Review: Elizabeth: A Portrait in Part(s)




It is no surprise that the Jubilee year would see at least one new documentary on the impressive 70-year reign of Queen Elizabeth II. Elizabeth: A Portrait in Part(s) was directed by Roger Michell, who died in September 2021 and is thus his last project.

The documentary unfolds under several headings, such as Mummy, Horribilis and In the Saddle and is not traditionally chronological. Instead, each part comes with an interesting mix of music and archival footage, making it more theatrical than a documentary. It’s fun and quirky, but it still manages to stay critical of the subject at hand.

We go from the preparations of a formal banquet to a cheering and relaxed Queen at the races. Some of the footage was new to me, which was a pleasant surprise indeed. There are, of course, mentions of the Windsor Castle fire and the death of Diana, Princess of Wales. Also included is the more recent Prince Andrew interview. Yet, throughout all the ups and downs, the Queen remains at the centre of it all.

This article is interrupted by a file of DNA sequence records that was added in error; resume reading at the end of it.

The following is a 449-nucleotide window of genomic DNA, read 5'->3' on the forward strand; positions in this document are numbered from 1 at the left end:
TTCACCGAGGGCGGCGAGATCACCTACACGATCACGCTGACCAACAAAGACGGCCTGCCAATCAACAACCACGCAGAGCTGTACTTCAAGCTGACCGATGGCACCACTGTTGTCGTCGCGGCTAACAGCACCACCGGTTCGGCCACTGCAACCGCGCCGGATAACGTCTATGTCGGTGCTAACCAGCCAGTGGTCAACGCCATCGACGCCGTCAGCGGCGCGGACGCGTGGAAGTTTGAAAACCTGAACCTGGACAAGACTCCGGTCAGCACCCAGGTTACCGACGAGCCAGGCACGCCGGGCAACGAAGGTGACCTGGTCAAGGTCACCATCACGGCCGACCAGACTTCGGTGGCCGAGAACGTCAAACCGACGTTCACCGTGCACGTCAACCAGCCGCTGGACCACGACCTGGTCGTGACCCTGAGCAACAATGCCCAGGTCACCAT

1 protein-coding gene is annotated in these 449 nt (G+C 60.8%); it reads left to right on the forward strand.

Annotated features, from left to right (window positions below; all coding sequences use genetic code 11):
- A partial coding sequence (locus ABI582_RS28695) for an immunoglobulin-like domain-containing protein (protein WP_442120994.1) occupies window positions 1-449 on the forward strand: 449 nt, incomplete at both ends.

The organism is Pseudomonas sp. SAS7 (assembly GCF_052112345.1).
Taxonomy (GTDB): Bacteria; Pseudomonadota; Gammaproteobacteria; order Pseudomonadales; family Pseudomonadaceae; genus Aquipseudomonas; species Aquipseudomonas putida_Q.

This modern documentary manages to capture the spirit of a steadfast woman, though its quirky nature may not appeal to everyone. Nevertheless, it’s certainly something different and is a welcome addition to what is already an impressive collection of Jubilee media.

Elizabeth: A Portrait in Part(s) is set for a theatrical release in the UK on 3 June, with no known release date yet for the US.






About Moniek Bloks 2360 Articles
My name is Moniek and I am from the Netherlands. I began this website in 2013 because I wanted to share these women's amazing stories.

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